Under the terrible headlines, yesterday's News-Gazette said that Pia enjoyed dancing. In happier times that was very, very true.
In the summer of 1993, Pia and I joined the newly formed Salsa Club and together we discovered Salsa (the dance and the whole subculture that goes with it). Though we had taken many private lessons in Rumba and Cha-cha, I remember us (well, mostly me) tripping over each other for hours one night until the intricacies of Salsa finally clicked and we felt confident enough to dance with other people. After that, on her Saturday "night out", Pia and I and all our friends could often be found dancing at the Bermuda Onion until 1am, at which time we sped off to private Salsa parties and kept going until 3 or 4. Many times afterward I walked her safely to her car. I only wish I could have done so Tuesday.
That fall, Pia and I taught Merengue lessons for the Salsa Club. After half an hour of Merengue, Pia often helped demo an hour's worth of the latest Salsa figures that our friend (and Salsa Club founder) Art brought back from his instructors in Chicago. That club was run for over a year with no class fees and no dues; it was organized by people who just loved to dance, and Pia never missed an opportunity to help out and share her love of dancing with others. Pia seemed to have endless energy as she juggled being a dancer, a wife, a mother, a grad student, and a full time research programmer (yes, a real job!) in the chemistry department. Those were great times, and we can even boast of a marriage that resulted from a couple who first met in those Salsa Club classes.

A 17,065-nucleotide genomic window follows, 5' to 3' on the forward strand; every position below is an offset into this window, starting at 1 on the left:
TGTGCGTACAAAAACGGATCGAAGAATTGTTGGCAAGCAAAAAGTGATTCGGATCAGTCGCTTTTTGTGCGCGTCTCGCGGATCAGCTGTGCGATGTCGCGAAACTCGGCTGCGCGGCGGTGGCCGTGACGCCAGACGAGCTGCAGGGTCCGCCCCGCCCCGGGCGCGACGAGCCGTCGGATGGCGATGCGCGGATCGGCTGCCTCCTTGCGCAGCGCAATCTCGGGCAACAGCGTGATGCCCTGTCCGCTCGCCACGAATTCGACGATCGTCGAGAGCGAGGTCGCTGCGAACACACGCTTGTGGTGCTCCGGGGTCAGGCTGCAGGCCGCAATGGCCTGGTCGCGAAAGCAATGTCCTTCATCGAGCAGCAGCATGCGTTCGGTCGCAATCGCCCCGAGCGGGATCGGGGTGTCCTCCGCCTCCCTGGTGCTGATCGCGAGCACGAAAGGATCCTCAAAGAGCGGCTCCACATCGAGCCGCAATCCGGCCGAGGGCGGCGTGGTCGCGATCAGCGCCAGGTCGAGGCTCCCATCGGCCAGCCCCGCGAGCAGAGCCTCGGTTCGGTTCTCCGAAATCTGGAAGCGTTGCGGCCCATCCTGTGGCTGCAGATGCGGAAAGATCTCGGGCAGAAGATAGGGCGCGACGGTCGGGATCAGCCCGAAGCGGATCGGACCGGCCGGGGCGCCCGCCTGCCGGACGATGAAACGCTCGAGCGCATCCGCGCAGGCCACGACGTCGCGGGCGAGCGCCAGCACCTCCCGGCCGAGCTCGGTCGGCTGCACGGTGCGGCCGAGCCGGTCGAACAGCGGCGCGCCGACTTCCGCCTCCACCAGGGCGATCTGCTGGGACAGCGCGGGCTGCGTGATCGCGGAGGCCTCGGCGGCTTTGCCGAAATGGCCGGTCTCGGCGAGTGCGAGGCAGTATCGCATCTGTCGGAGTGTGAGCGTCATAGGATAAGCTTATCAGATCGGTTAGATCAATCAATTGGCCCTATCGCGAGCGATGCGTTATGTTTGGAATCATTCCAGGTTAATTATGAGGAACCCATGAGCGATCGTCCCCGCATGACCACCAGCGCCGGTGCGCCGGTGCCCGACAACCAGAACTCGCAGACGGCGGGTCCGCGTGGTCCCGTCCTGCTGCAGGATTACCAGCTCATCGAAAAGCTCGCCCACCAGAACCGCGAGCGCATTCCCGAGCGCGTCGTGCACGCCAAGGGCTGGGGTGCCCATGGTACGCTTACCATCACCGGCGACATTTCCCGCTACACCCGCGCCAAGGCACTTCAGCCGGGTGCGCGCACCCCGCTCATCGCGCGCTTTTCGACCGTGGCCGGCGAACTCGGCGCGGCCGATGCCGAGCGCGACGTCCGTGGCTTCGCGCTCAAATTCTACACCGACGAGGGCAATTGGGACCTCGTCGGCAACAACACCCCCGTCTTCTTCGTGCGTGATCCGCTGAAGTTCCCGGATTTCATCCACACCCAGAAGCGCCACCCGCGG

When Pia left town in 1994 for a year long sabbatical, we shared a goodbye hug on the steps in the Chemistry Building near her office as she was running upstairs to fix a computer. This worked out surprisingly well; she was on the bottom step while I was standing on the hallway floor. It immediately felt so different from our usual dance hold, and we laughed when we realized that it was the only way for us to exchange a hug at eye-level.
I had hoped to finish up at the U of I before she returned. Uncooperative test equipment foiled my plans, and I was still here when she returned at the end of this summer. Though catching up with a year's worth of work left her no time to dance, I did get to spend a couple of happy hours with her and her family - making balloon animals at Valentina's recent birthday party. I never dreamed that it would be the last time I'd see Pia alive. A Salsa dancing friend called me at school Wednesday afternoon to deliver the tragic news. She was so choked up with emotion that I hardly recognized her voice. No one should ever have to tell a friend something like that, and no friend should ever have to hear it.
Pia had more life in her than anyone I ever met, and everyone who knew her misses her already. To Pia's family and friends, I wish you the strength to deal with this tragedy and I pray for its speedy resolution.